Each of these factors are cognitively very important factors for readability, but they cannot be easily measured (or be measured at all) with text alone. This means that even the best and most scientifically valid readability software tools can only go so far in helping marketers and creatives produce readable content.
“The variables used in the readability formulas show us the skeleton of a text. It is up to us to flesh out that skeleton with tone, content, organization, coherence, and design,” says DuBay.
How to Optimize Your Content for Readability (and When to Ignore It)
Know Your Audience
We ought to know our audiences well enough to know what their level of reading comprehension is. If we are speaking to the average American, we should be aiming for a 7th-grade level of ease. This is the optimal average that most readability algorithms target. However, if we are aiming to reach senior-level professionals, their average literacy level will be higher—and by writing at a level below that of our audience, we risk not only losing their interest but sounding condescending by spelling things out too belaboredly.
Compare New Content with Successful Old Content
One of the most accurate ways to know how readable our content is is to compare it with some old content that connected successfully with the same audience. Note the kind of tone, organization, and format of that content along with the vocabulary and sentence length. Compare how well the current content flows from one paragraph to the next compared with the old content. Read them side by side. Consider your level of understanding, affinity, and emotional reaction after reading both pieces.
Hold Focus Groups
Sometimes we just need to present our content and ask other humans what they think. Focus groups are a great way to get at the aspects of readability that software can’t measure. Is your target audience motivated to read the content? How does their prior knowledge affect their understanding? You can even conduct your own mini-comprehension tests, asking people questions that relate to the content to see how much of it was understood, retained, and processed in the way you were hoping it would be. This taps into the bigger picture of content optimization. Focus groups can help assess whether our content is achieving our strategic communication goals.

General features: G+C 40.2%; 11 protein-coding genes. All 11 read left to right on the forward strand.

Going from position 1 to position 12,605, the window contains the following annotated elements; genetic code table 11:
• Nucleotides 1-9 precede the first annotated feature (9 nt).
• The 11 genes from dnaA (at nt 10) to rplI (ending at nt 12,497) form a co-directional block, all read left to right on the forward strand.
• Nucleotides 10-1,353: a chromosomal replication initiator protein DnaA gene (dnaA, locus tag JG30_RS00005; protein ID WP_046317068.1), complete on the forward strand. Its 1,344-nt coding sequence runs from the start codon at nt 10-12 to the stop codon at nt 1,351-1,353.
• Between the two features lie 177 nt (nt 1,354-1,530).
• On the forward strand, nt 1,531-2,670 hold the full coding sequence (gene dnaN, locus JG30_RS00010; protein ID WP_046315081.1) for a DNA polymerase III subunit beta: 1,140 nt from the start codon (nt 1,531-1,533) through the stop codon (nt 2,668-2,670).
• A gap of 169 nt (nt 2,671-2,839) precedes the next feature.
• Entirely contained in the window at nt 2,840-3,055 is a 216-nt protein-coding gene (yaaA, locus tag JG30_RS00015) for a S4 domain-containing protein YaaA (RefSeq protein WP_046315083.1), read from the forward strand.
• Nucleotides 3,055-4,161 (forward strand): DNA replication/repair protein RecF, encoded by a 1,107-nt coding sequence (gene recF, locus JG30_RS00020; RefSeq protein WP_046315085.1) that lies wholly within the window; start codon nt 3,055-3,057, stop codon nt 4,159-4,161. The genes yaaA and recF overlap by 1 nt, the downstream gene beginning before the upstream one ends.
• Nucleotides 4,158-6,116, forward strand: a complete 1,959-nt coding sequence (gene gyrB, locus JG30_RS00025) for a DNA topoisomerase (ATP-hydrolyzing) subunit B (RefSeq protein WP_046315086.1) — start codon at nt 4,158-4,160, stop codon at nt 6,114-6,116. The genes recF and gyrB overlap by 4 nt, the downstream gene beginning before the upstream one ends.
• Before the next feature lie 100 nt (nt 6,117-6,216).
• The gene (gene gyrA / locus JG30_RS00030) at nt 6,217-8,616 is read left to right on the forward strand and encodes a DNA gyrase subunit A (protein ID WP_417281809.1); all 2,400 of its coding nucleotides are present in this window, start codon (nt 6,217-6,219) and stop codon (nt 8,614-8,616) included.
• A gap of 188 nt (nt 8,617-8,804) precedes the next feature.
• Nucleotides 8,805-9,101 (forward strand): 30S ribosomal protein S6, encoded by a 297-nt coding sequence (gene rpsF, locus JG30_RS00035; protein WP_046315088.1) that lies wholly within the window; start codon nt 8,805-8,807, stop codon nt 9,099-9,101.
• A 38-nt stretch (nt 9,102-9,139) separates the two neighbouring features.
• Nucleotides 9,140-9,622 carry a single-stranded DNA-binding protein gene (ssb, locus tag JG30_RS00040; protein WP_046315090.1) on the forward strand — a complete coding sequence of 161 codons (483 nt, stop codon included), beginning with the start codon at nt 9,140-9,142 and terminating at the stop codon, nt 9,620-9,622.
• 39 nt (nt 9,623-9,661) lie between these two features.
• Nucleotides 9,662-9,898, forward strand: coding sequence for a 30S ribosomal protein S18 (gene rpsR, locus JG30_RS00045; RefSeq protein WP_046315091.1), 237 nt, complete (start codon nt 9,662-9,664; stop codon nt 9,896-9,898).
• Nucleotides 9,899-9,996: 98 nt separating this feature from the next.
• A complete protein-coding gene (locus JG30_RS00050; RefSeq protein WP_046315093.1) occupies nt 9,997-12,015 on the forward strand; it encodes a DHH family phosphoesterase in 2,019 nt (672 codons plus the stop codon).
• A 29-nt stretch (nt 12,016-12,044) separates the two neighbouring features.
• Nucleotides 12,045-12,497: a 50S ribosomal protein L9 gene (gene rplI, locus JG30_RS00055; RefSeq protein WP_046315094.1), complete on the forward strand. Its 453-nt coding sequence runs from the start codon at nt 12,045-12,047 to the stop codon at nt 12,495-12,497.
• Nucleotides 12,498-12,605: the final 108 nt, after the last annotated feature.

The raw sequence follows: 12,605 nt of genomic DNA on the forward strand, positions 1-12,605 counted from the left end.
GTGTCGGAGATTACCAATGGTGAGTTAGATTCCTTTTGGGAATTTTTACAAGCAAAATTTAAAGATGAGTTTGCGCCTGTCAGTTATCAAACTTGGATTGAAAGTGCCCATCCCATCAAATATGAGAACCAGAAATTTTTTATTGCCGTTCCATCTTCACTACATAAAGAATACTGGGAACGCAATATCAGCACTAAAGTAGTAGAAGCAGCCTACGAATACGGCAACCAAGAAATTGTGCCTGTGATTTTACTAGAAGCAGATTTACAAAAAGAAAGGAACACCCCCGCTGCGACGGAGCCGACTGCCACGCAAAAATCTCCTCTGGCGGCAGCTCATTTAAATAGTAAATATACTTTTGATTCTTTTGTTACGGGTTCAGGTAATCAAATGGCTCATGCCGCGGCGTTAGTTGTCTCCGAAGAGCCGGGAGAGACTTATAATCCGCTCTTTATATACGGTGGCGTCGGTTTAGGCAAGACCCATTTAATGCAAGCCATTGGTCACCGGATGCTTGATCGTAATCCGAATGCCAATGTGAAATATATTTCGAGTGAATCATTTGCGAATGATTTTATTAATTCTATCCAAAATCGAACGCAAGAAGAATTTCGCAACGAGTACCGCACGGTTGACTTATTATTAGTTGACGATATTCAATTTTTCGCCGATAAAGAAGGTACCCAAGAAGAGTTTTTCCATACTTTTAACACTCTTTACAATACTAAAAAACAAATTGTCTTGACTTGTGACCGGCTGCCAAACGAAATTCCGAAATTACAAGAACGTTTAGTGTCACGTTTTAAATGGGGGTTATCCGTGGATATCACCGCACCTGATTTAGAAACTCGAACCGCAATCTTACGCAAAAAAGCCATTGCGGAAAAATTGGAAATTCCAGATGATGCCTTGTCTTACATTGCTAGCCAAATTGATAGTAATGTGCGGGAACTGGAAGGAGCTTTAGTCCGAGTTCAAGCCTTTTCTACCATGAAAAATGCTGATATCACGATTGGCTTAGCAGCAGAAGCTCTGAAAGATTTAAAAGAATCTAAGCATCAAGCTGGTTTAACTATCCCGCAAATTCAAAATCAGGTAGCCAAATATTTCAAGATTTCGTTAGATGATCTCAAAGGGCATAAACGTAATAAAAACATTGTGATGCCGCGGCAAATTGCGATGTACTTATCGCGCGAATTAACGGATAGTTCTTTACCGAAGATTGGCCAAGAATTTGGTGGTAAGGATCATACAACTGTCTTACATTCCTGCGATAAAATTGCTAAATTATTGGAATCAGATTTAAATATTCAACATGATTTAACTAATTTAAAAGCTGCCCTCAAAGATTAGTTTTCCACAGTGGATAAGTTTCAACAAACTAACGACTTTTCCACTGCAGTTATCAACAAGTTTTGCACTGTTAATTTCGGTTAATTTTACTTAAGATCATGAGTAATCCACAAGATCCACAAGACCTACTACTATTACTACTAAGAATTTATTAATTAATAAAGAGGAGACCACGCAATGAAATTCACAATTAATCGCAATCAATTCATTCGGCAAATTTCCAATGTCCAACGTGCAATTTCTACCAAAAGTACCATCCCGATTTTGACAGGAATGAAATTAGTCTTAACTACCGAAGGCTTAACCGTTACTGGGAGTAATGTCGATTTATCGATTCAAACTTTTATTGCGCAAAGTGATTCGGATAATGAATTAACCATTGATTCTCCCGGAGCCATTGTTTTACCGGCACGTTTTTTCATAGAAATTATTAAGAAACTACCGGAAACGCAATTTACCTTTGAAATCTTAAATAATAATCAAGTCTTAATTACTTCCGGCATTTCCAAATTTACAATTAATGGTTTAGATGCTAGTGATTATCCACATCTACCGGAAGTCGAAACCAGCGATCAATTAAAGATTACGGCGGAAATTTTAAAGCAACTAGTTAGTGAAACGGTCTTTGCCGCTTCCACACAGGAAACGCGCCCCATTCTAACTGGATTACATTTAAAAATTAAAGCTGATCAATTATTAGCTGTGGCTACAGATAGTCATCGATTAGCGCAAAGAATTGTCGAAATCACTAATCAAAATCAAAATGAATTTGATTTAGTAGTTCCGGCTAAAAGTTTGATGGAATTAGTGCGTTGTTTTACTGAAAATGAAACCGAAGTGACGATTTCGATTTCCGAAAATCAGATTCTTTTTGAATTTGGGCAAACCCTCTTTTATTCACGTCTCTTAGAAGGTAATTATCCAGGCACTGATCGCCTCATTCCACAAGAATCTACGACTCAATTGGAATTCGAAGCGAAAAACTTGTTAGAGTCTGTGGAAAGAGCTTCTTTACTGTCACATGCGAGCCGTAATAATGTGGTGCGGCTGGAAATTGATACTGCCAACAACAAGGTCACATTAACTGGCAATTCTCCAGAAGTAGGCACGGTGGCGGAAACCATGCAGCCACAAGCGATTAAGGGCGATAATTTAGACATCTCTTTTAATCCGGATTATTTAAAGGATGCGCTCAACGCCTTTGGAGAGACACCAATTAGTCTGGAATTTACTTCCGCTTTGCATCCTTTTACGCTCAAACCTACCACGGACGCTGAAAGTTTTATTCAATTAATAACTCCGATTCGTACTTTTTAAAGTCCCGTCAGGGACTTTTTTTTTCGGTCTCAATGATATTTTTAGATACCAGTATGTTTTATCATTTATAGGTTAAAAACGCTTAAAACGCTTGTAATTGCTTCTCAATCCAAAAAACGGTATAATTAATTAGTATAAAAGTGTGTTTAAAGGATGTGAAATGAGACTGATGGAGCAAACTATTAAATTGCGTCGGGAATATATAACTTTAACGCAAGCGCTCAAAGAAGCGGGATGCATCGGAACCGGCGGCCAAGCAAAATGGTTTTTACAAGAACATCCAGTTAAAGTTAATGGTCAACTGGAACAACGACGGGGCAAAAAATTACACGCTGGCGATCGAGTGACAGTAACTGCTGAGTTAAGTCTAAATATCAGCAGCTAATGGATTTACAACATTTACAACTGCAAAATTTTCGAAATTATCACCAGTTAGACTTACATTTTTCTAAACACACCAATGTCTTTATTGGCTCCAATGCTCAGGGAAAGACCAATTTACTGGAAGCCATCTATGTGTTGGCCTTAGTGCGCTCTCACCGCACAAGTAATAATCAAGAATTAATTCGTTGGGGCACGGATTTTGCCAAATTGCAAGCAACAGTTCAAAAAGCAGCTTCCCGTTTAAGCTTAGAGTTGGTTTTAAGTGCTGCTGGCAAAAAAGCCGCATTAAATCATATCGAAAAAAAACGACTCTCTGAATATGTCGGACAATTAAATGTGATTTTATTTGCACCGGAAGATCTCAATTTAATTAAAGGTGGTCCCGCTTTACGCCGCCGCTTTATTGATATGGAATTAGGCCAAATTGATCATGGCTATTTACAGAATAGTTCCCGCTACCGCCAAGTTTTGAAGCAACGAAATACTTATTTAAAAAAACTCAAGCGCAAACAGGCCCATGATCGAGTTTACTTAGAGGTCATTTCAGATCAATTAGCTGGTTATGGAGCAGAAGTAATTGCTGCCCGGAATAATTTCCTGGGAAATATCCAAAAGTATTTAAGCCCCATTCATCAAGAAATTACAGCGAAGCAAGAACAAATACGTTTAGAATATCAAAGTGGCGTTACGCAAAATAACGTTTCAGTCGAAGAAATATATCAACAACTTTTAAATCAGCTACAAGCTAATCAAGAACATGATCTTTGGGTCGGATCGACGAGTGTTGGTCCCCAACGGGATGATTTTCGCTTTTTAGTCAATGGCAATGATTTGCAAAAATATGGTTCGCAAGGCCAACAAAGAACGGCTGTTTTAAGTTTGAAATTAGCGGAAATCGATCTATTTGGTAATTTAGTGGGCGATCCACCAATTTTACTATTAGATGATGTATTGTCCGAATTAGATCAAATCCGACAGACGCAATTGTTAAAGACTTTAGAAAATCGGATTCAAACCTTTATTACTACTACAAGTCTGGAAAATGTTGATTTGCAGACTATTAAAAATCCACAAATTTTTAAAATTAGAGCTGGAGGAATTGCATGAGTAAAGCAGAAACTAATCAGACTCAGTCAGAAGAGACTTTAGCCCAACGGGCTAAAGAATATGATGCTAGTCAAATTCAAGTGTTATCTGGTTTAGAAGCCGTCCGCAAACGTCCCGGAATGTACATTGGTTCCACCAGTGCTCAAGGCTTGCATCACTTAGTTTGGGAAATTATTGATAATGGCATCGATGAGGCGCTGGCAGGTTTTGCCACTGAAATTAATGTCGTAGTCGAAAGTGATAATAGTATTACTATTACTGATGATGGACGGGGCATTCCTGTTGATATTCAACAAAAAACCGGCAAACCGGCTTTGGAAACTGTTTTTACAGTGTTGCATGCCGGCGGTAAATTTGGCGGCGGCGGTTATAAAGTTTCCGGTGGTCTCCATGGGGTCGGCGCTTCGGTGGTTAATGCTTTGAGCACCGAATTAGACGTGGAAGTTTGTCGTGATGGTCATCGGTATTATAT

Don’t Assume a Better Score Is Better for Your Audience
Sometimes we want to challenge our audience and leave them thinking and puzzling over our content a little longer—a think piece as opposed to a how-to, for instance. In this case, a better readability score isn’t necessarily what we’re aiming for. For that matter, if you’re speaking to a niche audience in a highly technical field, your content may receive lower readability scores by default, but prioritizing readability over the expectations of your audience could threaten your status as a subject matter expert.
Don’t Leave It All to Software
In the end, good readability—which is to say, the right level of readability for your audience, not the best readability scores—can only be perfected with human oversight. We need to remember not to let software have the final say, and not to rely on its scoring and suggesting alone. Ultimately, you know your brand, your tone, your approach, and your audience best. Trust your expertise.
Readability software tools may come with nearly a decade’s worth of research and refinement, but they are guides, not rules. We should use them to see whether we’re in the right ballpark, and then let our talented teams of humans take the reins.
For more insights into content optimization, subscribe to the Content Standard newsletter.
Featured image attribution: Ben White
About the Author
BiographyMore Content by Nicola Brown